Week in review: September 22-26

With fears mounting that the ongoing Supreme Court case would derail the second round of the presidential election, the week began with Majlis being called to an extraordinary session by the Maldivian Democratic Party (MDP).

Government aligned MPs created chaos during the ill-tempered sitting, which passed a resolution calling for state institutions to ensure the poll proceeds – with a show of hands.

Later the same evening (September 23), the Supreme Court issued an injunction ordering all state institutions to indefinitely delay the run-off until it had completed its case. Hearings this week saw a procession of anecdotal witnesses describing their voting issues –  with the Jumhooree Party party concluding its case by arguing that its evidence could be extrapolated to indicate systemic failings. The JP also cited the Attorney General’s contribution in the case – labelled as legal but morally questionable by one legal expert – as lending weight to its argument.

The Elections Commission’s legal team disputed the credibility of the JP’s evidence, which included anonymised witnesses citing speculation and rumour, but also argued that even if factual the evidence submitted was not enough to impact the results of the first round.

The MDP’s National Council responded to the injunction by calling for continuous demonstrations and quickly re-establishing the party’s presence in the Raalhungandu area of Male’ for the purpose of peaceful protest. Speaking from the party’s new base, former President Mohamed Nasheed blamed the Chief Justice of the Supreme Court Ahmed Faiz for allowing the disgraced Ali Hameed to remain on the bench as well as appealing to the military for assistance with the poll.

Hameed’s involvement in a sex-tape scandal earlier this year provided the initial the theme for MDP protests outside courthouses across the country, with large pairs of white underpants used to decry the general state of the judiciary. Numerous people on the island of Rasdhoo were arrested after hanging a pair outside the Magistrate Court.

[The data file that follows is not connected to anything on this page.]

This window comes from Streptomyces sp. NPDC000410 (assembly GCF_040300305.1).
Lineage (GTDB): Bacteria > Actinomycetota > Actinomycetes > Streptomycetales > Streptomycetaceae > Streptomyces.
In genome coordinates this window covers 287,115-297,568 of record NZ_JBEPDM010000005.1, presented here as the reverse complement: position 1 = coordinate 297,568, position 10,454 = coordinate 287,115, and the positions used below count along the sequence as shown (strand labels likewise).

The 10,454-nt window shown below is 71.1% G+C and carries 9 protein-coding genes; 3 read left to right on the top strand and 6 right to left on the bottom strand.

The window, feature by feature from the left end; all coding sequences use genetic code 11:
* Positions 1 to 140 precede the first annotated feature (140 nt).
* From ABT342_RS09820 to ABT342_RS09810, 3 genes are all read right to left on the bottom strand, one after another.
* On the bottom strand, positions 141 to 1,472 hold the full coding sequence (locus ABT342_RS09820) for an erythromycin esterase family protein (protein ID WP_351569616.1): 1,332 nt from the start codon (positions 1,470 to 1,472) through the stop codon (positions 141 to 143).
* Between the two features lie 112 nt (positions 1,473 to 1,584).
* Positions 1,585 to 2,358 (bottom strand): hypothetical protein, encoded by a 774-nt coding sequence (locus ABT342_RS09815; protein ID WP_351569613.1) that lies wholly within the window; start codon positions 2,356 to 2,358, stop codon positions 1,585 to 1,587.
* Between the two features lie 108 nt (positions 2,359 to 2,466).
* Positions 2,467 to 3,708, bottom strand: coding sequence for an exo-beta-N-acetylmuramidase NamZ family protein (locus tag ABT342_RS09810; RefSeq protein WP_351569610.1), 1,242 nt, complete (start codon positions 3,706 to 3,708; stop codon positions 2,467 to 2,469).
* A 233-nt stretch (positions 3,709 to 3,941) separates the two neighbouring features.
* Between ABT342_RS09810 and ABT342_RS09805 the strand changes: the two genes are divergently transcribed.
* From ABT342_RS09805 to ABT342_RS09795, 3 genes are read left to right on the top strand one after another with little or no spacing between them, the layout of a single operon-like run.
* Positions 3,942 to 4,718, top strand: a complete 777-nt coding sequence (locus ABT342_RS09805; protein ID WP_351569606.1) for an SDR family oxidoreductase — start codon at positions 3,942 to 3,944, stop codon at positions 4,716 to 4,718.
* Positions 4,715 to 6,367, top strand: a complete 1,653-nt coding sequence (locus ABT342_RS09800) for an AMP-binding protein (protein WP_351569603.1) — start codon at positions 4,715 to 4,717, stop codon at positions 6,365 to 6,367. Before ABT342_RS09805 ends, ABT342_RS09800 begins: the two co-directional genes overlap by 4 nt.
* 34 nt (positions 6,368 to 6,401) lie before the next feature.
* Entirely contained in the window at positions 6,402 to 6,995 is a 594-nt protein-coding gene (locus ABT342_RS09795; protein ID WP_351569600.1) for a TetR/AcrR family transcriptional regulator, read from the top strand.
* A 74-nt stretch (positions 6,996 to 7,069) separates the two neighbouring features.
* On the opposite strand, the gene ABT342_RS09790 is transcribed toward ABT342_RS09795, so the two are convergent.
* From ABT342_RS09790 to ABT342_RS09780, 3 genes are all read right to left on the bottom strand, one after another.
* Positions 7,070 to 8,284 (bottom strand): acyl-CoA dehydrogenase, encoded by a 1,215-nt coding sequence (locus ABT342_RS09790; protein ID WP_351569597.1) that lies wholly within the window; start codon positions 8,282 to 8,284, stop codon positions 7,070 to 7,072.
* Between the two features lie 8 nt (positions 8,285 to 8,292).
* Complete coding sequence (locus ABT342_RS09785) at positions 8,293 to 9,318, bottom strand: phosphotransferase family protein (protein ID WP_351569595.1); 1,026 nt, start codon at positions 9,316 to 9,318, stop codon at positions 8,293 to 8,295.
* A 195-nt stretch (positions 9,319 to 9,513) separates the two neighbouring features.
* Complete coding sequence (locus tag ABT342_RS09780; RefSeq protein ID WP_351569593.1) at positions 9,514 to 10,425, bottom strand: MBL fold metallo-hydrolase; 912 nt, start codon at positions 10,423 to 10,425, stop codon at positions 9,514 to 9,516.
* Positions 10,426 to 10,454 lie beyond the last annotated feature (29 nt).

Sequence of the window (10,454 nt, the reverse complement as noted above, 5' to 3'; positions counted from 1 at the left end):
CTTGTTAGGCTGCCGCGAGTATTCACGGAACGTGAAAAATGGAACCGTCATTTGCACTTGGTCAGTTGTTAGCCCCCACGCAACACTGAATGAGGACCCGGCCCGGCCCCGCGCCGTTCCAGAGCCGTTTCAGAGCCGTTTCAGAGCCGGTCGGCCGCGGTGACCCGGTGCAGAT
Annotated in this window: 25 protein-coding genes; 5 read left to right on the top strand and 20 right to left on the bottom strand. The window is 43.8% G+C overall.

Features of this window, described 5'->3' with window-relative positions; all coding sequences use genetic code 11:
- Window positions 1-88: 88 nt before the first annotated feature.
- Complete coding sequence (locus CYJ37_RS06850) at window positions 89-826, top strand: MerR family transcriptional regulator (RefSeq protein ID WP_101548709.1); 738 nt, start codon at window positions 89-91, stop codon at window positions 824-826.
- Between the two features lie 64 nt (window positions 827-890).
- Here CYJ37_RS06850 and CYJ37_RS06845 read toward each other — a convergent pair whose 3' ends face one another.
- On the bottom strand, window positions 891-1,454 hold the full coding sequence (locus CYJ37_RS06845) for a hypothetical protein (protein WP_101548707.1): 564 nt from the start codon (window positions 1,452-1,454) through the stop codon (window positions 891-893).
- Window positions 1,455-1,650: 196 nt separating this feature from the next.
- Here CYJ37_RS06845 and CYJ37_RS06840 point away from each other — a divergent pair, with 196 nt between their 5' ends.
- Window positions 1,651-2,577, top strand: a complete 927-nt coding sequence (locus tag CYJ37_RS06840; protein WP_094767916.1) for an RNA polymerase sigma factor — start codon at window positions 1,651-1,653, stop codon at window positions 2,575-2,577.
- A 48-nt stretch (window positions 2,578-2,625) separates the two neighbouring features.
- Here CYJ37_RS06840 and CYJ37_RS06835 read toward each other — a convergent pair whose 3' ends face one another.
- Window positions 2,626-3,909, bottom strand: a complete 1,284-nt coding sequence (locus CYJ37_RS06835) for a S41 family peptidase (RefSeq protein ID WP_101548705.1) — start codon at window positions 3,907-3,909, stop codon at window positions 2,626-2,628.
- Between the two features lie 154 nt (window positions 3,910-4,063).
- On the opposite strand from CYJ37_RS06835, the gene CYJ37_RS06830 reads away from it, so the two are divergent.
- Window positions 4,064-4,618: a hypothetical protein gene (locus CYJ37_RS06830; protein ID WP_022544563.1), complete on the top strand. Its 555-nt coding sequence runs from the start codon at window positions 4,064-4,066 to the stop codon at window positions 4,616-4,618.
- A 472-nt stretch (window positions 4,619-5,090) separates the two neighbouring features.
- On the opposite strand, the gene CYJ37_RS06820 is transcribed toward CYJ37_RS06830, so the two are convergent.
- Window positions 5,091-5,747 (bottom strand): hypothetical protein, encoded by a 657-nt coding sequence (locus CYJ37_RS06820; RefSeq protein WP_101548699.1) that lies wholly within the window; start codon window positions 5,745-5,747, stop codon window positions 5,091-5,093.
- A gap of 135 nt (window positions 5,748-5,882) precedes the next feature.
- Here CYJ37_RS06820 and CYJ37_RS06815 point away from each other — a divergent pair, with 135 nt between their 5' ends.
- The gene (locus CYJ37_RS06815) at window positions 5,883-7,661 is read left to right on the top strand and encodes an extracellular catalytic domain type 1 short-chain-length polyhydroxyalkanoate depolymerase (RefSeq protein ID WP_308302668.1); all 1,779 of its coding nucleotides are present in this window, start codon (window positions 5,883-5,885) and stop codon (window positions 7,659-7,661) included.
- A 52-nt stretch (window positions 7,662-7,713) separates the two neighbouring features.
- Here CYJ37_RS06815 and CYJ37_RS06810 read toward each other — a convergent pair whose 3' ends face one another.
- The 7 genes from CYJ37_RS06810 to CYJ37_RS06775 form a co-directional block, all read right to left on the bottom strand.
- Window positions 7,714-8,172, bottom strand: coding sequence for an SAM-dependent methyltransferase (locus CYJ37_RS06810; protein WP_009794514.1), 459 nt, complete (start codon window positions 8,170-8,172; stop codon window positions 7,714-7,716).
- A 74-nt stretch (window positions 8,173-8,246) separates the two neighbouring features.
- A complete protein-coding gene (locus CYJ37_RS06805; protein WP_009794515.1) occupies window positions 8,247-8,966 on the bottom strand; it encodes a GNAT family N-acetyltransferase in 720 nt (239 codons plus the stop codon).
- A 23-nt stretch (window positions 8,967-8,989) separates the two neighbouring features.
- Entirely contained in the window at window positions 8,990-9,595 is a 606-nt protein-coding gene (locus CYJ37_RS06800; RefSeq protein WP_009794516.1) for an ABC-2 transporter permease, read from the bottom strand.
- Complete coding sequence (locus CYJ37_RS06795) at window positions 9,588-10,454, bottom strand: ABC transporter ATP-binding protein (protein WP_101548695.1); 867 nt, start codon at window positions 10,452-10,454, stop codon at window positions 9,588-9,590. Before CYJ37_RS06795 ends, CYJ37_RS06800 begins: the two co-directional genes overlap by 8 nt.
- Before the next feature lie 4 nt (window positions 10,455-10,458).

Transparency Maldives chose to take aim at the Majlis and the Judicial Services Commission for the collapse of the court’s integrity. Former JSC member Aishath Velezinee spoke with Minivan News this week, explaining the background to the current judicial crisis.

The international community responded with universal concern, prompting President Dr Mohamed Waheed to lash out at such “irresponsible statements”. The EC promptly announced that its first allegiance in such circumstances was to the constitution, and that it would proceed with its preparations as planned. Commissioner Fuwad Thowfeek took time from these preparations to speak with Minivan News.

The first session following the injunction order saw the ejection of three of the Election Commission’s legal team, who were accused of contempt after public statements criticising the injunction. Rather than announcing its verdict on Thursday, the Supreme Court instead heard the case newly filed by the PPM, calling for a one month delay to the second round to enable time for campaigning.

Whilst the Ministry of Economic Development’s economic diversity report last week noted the country’s over-reliance on tourism had left if vulnerable to both financial and natural disasters, the report did not take note of political disasters. The MDP clearly did – calling on the country’s tourism workers to strike should the presidential run-off not go ahead.

The 5000 member strong Tourism Employees Association of the Maldives (TEAM) threatened “prolonged” srtike action, whilst the Maldives Association for Tourism Industries (MATI) issued a statement warning of “irreparable consequences” to the Maldivian economy unless the election is expedited.

The clash of institutions appeared to have come to a head on Thursday evening when EC head Thowfeek announced the polls would proceed as scheduled on Saturday. The decision prompted a midnight ruling from the Supreme Court, reasserting its legal supremacy and calling on the police and military to enforce its will and halt poll preparations. Other members of the EC have given contradictory statements, whilst both the police and the Finance Ministry stated they would not assist the EC.

In other news

Aside from election activity this week, Bangladesh – provider of most of the Maldives expatriate labour – announced it would halt worker migration whilst it checked on eligibility.

Elsewhere in the courts, the Juvenile Court sentenced a teenage couple to prison and house arrest after they exchanged a kiss in the waiting room. The High Court, meanwhile called for a re-trial in the case of Deputy Speaker Ahmed Nazim’s alleged fraud of the Atolls Ministry.

Outside of Male’, the case of a dead infant in Villimale’ sparked a police investigation, whilst on Guraidhoo, islanders are have begun nightly fanditha patrols to prevent further malevolent activity causing local unrest.

The fallout from the Salaf  ‘Al Andhalus’ sermon continued, with the Maldives Broadcasting Commission finding that the TVM broadcast did not violate its guidelines. The group itself has requested that other groups in society not use its name for political ends.